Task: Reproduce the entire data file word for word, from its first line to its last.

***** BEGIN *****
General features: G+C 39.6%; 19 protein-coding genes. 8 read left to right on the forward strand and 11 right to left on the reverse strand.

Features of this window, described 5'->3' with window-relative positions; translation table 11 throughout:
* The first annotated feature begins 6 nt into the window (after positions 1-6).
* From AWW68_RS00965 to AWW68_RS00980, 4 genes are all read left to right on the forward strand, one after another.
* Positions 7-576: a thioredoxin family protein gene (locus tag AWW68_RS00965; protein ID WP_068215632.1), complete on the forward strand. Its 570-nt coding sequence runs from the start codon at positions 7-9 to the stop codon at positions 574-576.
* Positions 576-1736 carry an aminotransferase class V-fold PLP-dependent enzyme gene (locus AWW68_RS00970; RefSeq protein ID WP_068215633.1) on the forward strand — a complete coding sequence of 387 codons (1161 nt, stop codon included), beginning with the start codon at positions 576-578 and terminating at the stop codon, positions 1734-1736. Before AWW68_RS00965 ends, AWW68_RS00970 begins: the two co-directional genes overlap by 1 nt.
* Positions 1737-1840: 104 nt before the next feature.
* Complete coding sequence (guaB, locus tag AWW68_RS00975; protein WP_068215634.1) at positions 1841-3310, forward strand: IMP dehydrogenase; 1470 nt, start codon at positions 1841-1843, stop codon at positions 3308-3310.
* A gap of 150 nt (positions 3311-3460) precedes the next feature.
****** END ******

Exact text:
General features: G+C 39.6%; 19 protein-coding genes. 8 read left to right on the forward strand and 11 right to left on the reverse strand.

Features of this window, described 5'->3' with window-relative positions; translation table 11 throughout:
* The first annotated feature begins 6 nt into the window (after positions 1-6).
* From AWW68_RS00965 to AWW68_RS00980, 4 genes are all read left to right on the forward strand, one after another.
* Positions 7-576: a thioredoxin family protein gene (locus tag AWW68_RS00965; protein ID WP_068215632.1), complete on the forward strand. Its 570-nt coding sequence runs from the start codon at positions 7-9 to the stop codon at positions 574-576.
* Positions 576-1736 carry an aminotransferase class V-fold PLP-dependent enzyme gene (locus AWW68_RS00970; RefSeq protein ID WP_068215633.1) on the forward strand — a complete coding sequence of 387 codons (1161 nt, stop codon included), beginning with the start codon at positions 576-578 and terminating at the stop codon, positions 1734-1736. Before AWW68_RS00965 ends, AWW68_RS00970 begins: the two co-directional genes overlap by 1 nt.
* Positions 1737-1840: 104 nt before the next feature.
* Complete coding sequence (guaB, locus tag AWW68_RS00975; protein WP_068215634.1) at positions 1841-3310, forward strand: IMP dehydrogenase; 1470 nt, start codon at positions 1841-1843, stop codon at positions 3308-3310.
* A gap of 150 nt (positions 3311-3460) precedes the next feature.